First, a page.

W3C home > Mailing lists > Public > public-script-coord@w3.org > July to September 2014

Re: [whatwg] Object.observe()able properties on the web platform

From: Boris Zbarsky <bzbarsky@mit.edu>
Date: Mon, 25 Aug 2014 14:13:14 -0400
Message-ID: <53FB7CBA.4000800@mit.edu>
To: public-script-coord@w3.org
On 8/25/14, 1:17 PM, Rafael Weinstein wrote:
> I'm supportive of this idea. I'd suggest starting with input.value

This one is actually extra-fun from a performance standpoint.

Right now, for a text input, there are two types of events.  There's 
"change", which fires when the user is done typing and blurs the input. 
  And there's "input", which fires on every keystroke.  Neither one 
requires the implementation to supply either the old or new value.

What this means in practice is that when the input takes focus you save 
the current value.  On every keystroke you fire an "input" event.  When 
the input loses focus you compare the current value to the saved value 
from when you took focus, and if the value changed fire a "change" event.

The problem is that as you type the .value is changing with every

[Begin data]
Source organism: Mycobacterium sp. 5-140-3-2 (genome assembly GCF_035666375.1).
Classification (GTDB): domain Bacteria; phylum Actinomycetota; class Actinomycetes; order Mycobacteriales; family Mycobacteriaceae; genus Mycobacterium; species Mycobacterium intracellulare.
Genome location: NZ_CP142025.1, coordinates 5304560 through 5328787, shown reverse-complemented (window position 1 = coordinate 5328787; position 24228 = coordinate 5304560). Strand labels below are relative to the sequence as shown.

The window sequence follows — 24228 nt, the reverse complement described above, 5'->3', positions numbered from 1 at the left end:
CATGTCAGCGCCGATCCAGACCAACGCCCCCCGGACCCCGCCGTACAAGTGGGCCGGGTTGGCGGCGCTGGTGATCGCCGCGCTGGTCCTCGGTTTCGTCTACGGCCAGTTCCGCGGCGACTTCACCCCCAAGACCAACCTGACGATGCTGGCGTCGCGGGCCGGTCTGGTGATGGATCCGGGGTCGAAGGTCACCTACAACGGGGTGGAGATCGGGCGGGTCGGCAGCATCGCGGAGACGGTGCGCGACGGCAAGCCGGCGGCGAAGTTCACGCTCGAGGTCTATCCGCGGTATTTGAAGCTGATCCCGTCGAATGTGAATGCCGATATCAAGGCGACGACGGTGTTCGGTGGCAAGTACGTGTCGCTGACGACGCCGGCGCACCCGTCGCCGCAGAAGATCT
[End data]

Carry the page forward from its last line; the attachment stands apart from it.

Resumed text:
keystroke.  So if we did Object.observe for this one, that would mean 
that the above algorithm would change as follows:

* Text inputs always store their current value.
* On every keystroke, compute the new value, and if it's not the same
   as he current value send an Object.observe notification with the old
   and new value, then set the stored value to the new value.

This is pretty suboptimal, because computing the value of a textarea is 
O(N) in length of the text (due to @wrap and so forth), so this 
automatically forces typing a character to be O(N) in the length of the 
text already in the textarea.  Historically, things that cause typing a 
char to be O(N) in length of text mean super-laggy typing on things like 
wikipedia edit forms and other large textareas...

-Boris
Received on Monday, 25 August 2014 18:13:41 UTC

This archive was generated by hypermail 2.4.0 : Friday, 17 January 2020 17:14:22 UTC